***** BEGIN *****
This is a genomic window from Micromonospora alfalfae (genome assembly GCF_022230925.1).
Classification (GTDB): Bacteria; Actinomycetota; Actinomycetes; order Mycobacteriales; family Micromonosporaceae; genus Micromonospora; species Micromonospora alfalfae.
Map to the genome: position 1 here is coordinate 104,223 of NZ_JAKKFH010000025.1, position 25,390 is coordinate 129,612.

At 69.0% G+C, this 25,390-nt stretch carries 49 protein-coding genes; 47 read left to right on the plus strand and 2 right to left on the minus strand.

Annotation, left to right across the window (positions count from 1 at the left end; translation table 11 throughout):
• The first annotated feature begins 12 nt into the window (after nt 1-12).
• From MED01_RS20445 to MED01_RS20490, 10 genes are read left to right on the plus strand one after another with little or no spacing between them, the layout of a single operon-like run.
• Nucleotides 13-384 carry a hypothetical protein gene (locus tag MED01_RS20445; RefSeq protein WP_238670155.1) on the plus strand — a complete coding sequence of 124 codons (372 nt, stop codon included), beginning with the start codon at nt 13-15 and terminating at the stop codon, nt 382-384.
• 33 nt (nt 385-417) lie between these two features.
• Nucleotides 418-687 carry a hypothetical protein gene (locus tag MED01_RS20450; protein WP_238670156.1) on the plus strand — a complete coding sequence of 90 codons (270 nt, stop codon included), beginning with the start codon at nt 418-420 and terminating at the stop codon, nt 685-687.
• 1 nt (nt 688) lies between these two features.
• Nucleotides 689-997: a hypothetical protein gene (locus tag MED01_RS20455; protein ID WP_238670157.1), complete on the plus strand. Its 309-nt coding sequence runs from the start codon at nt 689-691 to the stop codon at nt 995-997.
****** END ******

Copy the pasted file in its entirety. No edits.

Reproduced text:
This is a genomic window from Micromonospora alfalfae (genome assembly GCF_022230925.1).
Classification (GTDB): Bacteria; Actinomycetota; Actinomycetes; order Mycobacteriales; family Micromonosporaceae; genus Micromonospora; species Micromonospora alfalfae.
Map to the genome: position 1 here is coordinate 104,223 of NZ_JAKKFH010000025.1, position 25,390 is coordinate 129,612.

At 69.0% G+C, this 25,390-nt stretch carries 49 protein-coding genes; 47 read left to right on the plus strand and 2 right to left on the minus strand.

Annotation, left to right across the window (positions count from 1 at the left end; translation table 11 throughout):
• The first annotated feature begins 12 nt into the window (after nt 1-12).
• From MED01_RS20445 to MED01_RS20490, 10 genes are read left to right on the plus strand one after another with little or no spacing between them, the layout of a single operon-like run.
• Nucleotides 13-384 carry a hypothetical protein gene (locus tag MED01_RS20445; RefSeq protein WP_238670155.1) on the plus strand — a complete coding sequence of 124 codons (372 nt, stop codon included), beginning with the start codon at nt 13-15 and terminating at the stop codon, nt 382-384.
• 33 nt (nt 385-417) lie between these two features.
• Nucleotides 418-687 carry a hypothetical protein gene (locus tag MED01_RS20450; protein WP_238670156.1) on the plus strand — a complete coding sequence of 90 codons (270 nt, stop codon included), beginning with the start codon at nt 418-420 and terminating at the stop codon, nt 685-687.
• 1 nt (nt 688) lies between these two features.
• Nucleotides 689-997: a hypothetical protein gene (locus tag MED01_RS20455; protein ID WP_238670157.1), complete on the plus strand. Its 309-nt coding sequence runs from the start codon at nt 689-691 to the stop codon at nt 995-997.